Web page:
Union Concern Over Tag Offs


The Wellington Tramways Union has raised concerns about the “tagging off” requirement of the Snapper/HOP card.
In a submission to the Wellington regional transport plan, it says that while the Snapper system used at Go Wellington and Valley Flyer has improved since it first came out, it still has a number of issues.
“In particular the fact that passengers have to “tag on” and tag off often means people linger at the rear door of the bus slowing the service down. More seriously people sometimes forget to do this, then remember and stick their arm back in the door just as the driver is closing it and about to pull out.
“Overseas ticketing systems such as Oyster in London seem to work a lot better.”

The union’s submission also laments the sobering effect rising public transport fares has on patronage growth. Last year’s rises couple with GST resulted in flat growth which has only now started to show a small increase again.
“It was obvious in 2010 when fares increased that this had an adverse effect on patronage. Whilst we understand that rising costs and in particular the increase to GST meant that running the service became more expensive, our union believe holding the fares where they were while the cost of living and everything else (and in particular fuel) increased, would have been a great way to increase public transport use in the region.
Our union has no concern with there being a standardised fare system nor any integrated ticket system. Nor however would we be opposed to a system like other cities around the world where public transport is free, at least at certain times or on certain runs.”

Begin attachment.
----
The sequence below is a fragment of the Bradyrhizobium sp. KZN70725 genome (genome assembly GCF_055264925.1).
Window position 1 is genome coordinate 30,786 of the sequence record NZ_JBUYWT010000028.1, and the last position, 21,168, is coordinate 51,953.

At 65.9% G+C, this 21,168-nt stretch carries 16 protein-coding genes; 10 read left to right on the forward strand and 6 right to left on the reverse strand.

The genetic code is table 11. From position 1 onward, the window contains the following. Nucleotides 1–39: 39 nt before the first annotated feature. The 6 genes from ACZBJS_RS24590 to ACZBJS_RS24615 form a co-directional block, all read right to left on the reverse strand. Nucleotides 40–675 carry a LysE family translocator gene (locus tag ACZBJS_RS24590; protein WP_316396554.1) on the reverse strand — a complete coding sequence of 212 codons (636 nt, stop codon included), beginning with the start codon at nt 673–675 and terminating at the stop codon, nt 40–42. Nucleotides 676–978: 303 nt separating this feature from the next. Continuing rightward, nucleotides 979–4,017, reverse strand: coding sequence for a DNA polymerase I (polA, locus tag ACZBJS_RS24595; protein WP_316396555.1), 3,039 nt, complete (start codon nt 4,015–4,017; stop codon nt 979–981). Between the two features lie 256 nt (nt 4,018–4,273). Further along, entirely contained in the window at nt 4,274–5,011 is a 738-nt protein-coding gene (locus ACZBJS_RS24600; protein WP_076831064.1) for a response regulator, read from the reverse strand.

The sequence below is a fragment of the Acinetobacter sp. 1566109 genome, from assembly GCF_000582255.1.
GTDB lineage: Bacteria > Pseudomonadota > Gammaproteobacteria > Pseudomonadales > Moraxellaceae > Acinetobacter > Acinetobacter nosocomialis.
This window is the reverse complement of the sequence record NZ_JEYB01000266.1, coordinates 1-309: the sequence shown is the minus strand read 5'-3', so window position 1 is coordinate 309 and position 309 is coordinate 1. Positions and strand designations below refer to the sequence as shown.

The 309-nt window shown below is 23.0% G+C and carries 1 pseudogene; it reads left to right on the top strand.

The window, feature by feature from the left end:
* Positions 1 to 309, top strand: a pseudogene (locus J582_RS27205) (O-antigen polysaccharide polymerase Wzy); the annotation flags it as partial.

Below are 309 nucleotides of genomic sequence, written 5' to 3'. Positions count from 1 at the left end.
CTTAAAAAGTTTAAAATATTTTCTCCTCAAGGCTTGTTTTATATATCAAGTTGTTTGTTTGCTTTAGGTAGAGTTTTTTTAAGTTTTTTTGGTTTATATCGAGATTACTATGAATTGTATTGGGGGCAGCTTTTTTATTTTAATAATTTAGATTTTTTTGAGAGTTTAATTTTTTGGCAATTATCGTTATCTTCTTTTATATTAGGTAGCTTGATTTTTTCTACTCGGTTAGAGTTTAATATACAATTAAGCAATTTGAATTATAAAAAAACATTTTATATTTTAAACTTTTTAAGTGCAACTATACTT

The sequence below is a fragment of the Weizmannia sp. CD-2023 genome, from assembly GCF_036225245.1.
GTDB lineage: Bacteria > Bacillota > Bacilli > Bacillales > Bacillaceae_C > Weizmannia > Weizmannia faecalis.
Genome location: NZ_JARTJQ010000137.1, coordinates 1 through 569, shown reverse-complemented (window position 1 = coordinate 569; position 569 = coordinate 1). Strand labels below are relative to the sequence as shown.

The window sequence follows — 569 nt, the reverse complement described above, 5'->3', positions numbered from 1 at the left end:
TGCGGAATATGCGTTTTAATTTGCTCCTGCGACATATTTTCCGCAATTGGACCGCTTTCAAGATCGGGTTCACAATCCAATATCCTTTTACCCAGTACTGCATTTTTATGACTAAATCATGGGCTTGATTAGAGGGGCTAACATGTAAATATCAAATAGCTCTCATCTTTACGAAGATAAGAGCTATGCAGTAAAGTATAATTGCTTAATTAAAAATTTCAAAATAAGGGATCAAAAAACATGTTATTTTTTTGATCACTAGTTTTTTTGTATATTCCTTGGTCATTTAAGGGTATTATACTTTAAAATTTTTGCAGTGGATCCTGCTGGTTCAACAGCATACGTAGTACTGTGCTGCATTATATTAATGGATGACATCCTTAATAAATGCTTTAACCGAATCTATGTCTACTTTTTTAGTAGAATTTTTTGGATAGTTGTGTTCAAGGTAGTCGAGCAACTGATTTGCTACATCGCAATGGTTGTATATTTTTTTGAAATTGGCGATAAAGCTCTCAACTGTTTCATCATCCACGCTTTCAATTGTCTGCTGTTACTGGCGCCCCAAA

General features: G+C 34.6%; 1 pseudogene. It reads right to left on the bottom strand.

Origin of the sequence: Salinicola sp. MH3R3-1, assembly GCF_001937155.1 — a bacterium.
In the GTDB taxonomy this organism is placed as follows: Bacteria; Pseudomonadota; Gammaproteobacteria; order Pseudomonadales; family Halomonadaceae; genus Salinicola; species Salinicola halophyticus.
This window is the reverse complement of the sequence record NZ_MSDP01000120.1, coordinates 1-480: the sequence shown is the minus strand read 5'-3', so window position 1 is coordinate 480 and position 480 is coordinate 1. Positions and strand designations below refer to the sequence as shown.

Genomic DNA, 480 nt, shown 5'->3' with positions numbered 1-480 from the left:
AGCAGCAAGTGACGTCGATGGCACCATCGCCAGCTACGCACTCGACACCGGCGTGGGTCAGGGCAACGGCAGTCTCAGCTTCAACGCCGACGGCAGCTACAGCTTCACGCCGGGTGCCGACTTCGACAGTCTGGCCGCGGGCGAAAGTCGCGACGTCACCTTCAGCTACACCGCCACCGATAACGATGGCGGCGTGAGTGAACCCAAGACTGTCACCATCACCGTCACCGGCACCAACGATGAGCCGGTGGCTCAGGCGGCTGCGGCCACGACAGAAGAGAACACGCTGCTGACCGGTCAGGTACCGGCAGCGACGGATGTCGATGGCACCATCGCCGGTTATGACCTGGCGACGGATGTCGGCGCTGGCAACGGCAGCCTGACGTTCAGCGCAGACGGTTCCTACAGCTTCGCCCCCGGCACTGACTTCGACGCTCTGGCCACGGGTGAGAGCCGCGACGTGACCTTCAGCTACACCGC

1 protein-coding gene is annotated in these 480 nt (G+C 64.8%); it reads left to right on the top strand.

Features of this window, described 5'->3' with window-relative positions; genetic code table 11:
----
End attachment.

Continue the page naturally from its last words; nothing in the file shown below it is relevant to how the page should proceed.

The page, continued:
Of course free fares is neither practical nor sustainable. The free transport for those 65 years and over has already raised concerns about the cost and if everyone could travel free, the system would not be able to cope, as in Auckland’s case, it is already straining near capacity levels.

The union notes and welcomes the investment on upgrading the Wellington rail network but says the Wellington City trolley bus network needs has for a number of years suffered from lack of investment, particularly in the substations that feed power into the lines.

“The result is that often the voltage supply is low meaning Trolley buses trip the circuit breakers causing delays in service reliability. We understand one of the problems with this is a long standing argument between local, regional and central government as to who should pay for this work. We see this as highlighting some serious deficiency in the way local and central government manages this service, and does nothing to inspire the confidence of the Wellington public in the service. We hope the relevant agencies can come to an arrangement and that the trolley network gets the investment it seriously needs in the near future. ”